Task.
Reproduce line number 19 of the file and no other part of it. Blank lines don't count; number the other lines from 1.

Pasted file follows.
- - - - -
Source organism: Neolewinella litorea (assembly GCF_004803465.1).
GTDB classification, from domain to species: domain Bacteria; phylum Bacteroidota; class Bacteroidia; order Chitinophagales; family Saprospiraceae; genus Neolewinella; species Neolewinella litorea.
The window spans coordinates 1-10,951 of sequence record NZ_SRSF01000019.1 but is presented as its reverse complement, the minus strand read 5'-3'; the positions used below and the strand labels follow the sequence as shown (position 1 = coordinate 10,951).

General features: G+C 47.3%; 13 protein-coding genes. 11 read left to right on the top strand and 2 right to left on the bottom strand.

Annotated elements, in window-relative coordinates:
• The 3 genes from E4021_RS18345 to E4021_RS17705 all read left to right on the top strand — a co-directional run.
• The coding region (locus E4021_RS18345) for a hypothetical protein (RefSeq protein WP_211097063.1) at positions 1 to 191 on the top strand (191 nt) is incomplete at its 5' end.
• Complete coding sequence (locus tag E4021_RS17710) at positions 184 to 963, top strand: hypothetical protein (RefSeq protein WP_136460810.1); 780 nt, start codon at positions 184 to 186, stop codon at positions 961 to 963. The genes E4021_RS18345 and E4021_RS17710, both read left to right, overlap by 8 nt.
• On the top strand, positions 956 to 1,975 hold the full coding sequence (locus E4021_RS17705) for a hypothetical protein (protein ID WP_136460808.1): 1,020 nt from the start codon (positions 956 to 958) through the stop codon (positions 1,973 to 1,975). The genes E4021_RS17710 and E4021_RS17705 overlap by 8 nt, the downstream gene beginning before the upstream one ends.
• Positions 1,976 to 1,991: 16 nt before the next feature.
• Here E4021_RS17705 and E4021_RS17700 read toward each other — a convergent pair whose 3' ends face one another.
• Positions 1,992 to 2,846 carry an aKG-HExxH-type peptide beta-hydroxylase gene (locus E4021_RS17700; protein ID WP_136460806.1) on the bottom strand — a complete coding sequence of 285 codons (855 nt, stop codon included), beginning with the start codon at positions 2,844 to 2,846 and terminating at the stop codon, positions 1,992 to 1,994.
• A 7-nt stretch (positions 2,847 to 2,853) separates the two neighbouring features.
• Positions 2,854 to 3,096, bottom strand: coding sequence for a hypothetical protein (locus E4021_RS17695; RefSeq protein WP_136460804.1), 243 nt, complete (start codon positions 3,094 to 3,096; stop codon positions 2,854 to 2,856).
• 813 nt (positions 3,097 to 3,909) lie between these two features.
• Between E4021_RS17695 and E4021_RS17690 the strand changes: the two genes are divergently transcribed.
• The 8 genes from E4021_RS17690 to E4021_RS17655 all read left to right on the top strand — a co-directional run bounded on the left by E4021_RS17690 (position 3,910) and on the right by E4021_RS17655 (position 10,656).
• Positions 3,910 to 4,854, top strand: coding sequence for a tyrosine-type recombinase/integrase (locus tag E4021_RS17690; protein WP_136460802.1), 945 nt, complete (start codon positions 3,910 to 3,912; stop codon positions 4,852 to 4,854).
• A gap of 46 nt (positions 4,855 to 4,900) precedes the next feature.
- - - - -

• A gap of 46 nt (positions 4,855 to 4,900) precedes the next feature.